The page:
Opponents of smoking in casinos are getting their day before the New Jersey Lege today. The state senate Health, Human Services & Senior Citizens Committee is holding hearings on a bill to close the state’s loophole that permits toxic smoke and nicotine in Garden State gambling halls. Expect those in favor of the bill to turn out in force—and forcefully. Their star witness is leading slot-player advocate Brian Christopher. Rather than editorialize further on the subject, we’ll give you a snippet of Christopher’s prepared testimony, the perspective of an avid player.
“I love New Jersey. In fact I’ve worked with numerous properties in Atlantic City, and I was the first streamer at the opening of Hard Rock. I am also a longtime proponent of smoke-free casinos and the worker-led movement that CEASE has started right here in New Jersey. But as of this year, I am only partnering with smoke-free casinos. I do not promote smoking [on] casino floors, period.”
Think about that. The casino lobby is prepared to kiss off millions upon millions of online views of the properties, all for the sake of keeping alive an unhealthy practice of a minority of Americans. It’s their funeral.
It’s only appropriate that New York State should choose Super Bowl weekend to release OSB numbers for January. Operators made (before taxes) $149.5 million on handle of $1.8 billion. The bottom line is that FanDuel is gaining market share (+7%) at the expense of the other three first movers. FanDuel led operators in both handle and in revenue ($82 million), trailed by DraftKings ($50 million), Caesars Sportsbook ($15 million), BetMGM ($7 million), PointsBet ($3 million) and BetRivers ($2 million). WynnBet and Resorts World fell far below our cutoff point, as did BallyBet, which brought up the rear with $49,000 after taxes.
While on the subject of sports betting and the nascent federal backlash, it’s worth mentioning two companies that supplied the bluenoses with ammunition in the last few days. It took less than a week of legal sports wagering in Massachusetts for both Encore Boston Harbor and Plainridge Park to take unlawful bets on Bay State college teams. Both casinos self-reported the infraction but, regardless of whether or not they get fined, everyone at both—from bottom to top—needs a remedial education in the parameters of regulated sports betting in Massachusetts, particularly the Penn Entertainment personnel, who don’t seem to understand the term “temporary license.” Even then the damage has been done. Mobile wagering is set for a March 10 kickoff but a pause might be appropriate under the circumstances, until everyone knows the rules.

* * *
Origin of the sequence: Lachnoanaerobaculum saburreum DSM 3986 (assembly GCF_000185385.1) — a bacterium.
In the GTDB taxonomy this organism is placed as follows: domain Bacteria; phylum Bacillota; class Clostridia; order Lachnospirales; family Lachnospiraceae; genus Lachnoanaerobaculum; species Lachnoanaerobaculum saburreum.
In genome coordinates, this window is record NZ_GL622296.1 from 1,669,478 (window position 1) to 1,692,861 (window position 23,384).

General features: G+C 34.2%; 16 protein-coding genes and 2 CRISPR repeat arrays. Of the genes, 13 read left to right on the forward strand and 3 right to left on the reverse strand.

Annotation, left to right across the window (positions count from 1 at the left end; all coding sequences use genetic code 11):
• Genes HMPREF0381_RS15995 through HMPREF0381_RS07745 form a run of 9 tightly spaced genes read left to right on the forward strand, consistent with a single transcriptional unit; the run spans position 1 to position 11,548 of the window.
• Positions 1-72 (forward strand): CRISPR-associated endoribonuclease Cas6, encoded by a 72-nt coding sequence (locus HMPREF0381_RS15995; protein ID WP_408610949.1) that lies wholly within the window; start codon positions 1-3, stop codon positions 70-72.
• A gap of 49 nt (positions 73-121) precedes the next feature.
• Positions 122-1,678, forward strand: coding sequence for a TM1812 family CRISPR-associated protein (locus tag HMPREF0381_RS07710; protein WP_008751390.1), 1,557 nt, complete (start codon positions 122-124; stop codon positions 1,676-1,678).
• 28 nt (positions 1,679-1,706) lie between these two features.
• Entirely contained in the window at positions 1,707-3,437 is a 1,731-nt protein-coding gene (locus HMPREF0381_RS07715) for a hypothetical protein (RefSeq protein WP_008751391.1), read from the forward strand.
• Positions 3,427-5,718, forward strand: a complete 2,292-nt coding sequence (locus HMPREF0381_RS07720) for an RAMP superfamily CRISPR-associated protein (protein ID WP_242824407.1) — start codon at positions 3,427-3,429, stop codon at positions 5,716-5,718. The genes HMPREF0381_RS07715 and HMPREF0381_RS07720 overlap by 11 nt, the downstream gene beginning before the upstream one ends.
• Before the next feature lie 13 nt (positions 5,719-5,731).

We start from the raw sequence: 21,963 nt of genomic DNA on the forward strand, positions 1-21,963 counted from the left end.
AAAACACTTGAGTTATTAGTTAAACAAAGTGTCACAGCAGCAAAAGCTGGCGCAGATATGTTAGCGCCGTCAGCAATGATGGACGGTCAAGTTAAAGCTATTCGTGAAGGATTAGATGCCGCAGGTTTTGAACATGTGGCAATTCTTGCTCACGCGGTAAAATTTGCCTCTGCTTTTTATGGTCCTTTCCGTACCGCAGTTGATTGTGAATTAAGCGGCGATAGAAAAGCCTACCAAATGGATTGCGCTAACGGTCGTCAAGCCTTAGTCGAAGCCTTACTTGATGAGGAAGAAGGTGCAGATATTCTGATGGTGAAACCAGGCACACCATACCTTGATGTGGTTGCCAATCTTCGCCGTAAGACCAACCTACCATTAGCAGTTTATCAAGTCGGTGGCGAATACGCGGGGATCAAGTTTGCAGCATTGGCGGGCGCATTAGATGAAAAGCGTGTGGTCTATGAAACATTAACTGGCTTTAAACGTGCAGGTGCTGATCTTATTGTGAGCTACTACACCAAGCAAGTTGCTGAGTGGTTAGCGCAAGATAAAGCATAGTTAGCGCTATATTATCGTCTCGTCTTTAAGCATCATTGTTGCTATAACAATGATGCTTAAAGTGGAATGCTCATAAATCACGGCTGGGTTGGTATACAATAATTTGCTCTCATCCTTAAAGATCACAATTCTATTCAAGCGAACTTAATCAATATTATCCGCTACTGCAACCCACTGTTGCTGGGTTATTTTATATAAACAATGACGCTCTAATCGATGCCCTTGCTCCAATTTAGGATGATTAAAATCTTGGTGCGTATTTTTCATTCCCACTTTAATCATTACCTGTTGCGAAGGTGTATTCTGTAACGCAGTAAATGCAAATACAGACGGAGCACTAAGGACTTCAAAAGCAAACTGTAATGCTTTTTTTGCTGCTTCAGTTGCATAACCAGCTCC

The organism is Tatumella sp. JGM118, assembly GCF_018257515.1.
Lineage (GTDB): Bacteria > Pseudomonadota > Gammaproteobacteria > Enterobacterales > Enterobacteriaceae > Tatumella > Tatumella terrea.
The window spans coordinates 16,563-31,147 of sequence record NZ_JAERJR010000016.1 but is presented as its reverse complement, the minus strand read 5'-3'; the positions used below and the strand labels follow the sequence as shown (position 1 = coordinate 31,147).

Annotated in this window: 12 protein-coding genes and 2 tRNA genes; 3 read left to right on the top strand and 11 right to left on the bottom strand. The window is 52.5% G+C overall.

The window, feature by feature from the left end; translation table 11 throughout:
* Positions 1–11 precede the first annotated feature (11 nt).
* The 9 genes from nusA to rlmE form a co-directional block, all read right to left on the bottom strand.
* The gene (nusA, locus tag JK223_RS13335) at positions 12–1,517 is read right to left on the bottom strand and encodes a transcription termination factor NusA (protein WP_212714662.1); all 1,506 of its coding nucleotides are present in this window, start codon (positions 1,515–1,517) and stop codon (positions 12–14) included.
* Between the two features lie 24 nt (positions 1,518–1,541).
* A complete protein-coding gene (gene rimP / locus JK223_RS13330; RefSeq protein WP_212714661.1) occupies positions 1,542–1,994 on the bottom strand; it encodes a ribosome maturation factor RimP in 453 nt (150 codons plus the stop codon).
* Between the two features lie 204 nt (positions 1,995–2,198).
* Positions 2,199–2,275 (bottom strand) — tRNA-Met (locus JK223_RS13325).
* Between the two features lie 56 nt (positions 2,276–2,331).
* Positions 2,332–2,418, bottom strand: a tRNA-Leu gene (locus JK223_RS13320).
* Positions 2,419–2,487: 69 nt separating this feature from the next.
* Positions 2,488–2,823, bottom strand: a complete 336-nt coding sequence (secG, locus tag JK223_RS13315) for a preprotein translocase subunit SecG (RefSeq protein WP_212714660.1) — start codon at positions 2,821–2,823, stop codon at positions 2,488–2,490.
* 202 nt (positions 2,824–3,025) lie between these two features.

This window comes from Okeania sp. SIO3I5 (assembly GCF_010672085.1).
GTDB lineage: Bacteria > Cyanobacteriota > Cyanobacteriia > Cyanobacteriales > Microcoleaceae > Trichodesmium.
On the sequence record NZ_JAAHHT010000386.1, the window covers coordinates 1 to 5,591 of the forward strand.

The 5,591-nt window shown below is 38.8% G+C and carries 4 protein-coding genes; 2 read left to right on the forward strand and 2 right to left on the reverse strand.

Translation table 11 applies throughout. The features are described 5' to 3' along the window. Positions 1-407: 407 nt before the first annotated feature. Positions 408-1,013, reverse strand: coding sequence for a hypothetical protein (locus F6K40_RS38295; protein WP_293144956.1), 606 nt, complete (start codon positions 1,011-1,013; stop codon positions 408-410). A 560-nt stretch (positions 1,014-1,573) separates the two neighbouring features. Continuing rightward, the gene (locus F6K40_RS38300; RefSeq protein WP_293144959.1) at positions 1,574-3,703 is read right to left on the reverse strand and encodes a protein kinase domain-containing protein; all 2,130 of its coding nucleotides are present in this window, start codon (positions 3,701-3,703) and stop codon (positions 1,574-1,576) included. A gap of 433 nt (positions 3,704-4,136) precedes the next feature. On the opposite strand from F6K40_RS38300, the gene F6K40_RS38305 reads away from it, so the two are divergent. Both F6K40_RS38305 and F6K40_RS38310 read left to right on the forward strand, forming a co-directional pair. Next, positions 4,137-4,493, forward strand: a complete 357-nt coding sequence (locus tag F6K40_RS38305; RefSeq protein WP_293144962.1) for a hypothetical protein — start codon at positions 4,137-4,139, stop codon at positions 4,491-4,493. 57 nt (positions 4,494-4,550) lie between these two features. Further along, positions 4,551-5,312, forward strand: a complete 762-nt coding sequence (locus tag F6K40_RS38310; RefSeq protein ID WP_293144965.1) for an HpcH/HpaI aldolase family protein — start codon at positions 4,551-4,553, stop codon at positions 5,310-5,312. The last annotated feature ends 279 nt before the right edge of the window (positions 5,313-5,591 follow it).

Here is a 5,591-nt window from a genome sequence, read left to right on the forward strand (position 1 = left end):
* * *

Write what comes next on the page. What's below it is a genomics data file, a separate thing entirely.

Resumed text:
Jottings: You might want to visit Lake Tahoe, especially if you’re a gambler, but you wouldn’t want to live there. Neither would the locals. Caught between the pincer of escalating home prices and incomes that can’t keep pace, it’s a residential nightmare … That Cordish Cos. casino proposed for Petersburg is experiencing a tough time in the Virginia Lege. The lower house seems set to approve it but the upper chamber is a different and more difficult story. Cordish is prepared to commit $1.4 billion to Petersburg if the bill should be approved … Sports betting is on the legislative docket again in Minnesota. In one bill, seemingly modeled upon Arizona, sports franchises, tribes and horse tracks would all be juiced into licenses … Cretinous Dave Portnoy is now 100% Penn Entertainment‘s problem child, the casino company having closed the purchase of Barstool Sports. Given Penn CEO Jay Snowden‘s dewy man-crush on Portnoy, we foresee further regulatory issues …
Why is this man smiling? Because he’s MGM Resorts International CEO Bill Hornbuckle and he’s expecting MGM’s “best hotel revenue month” in its history this March, thanks to March Madness taking place partially in Las Vegas. And for lagniappe, there will be Formula One racing in November … We’ll miss the airborne Wine Angels of Aureole. MGM is scrapping the iconic restaurant, a Strip fixture for two decades, for a one-year stand by the Voltaggio Brothers, who will radically remake the space into Retro, a throwback restaurant—an awfully drastic move unless the change becomes permanent … Why hasn’t Boyd Gaming joined the Great REIT Sellout? Because it doesn’t need the money, says CEO Keith Smith. Vegas landlord Vici Properties is openly shopping for locals casinos but Boyd’s not interested … Kudos to Mohegan Gaming Entertainment for being ahead of schedule on Inspire, its megaresort in South Korea. The tribal gaming entity will be “making additional equity investments to fund a variety of items related to the project,” which sounds an awful lot like a cheery euphemism for ‘cost overruns.’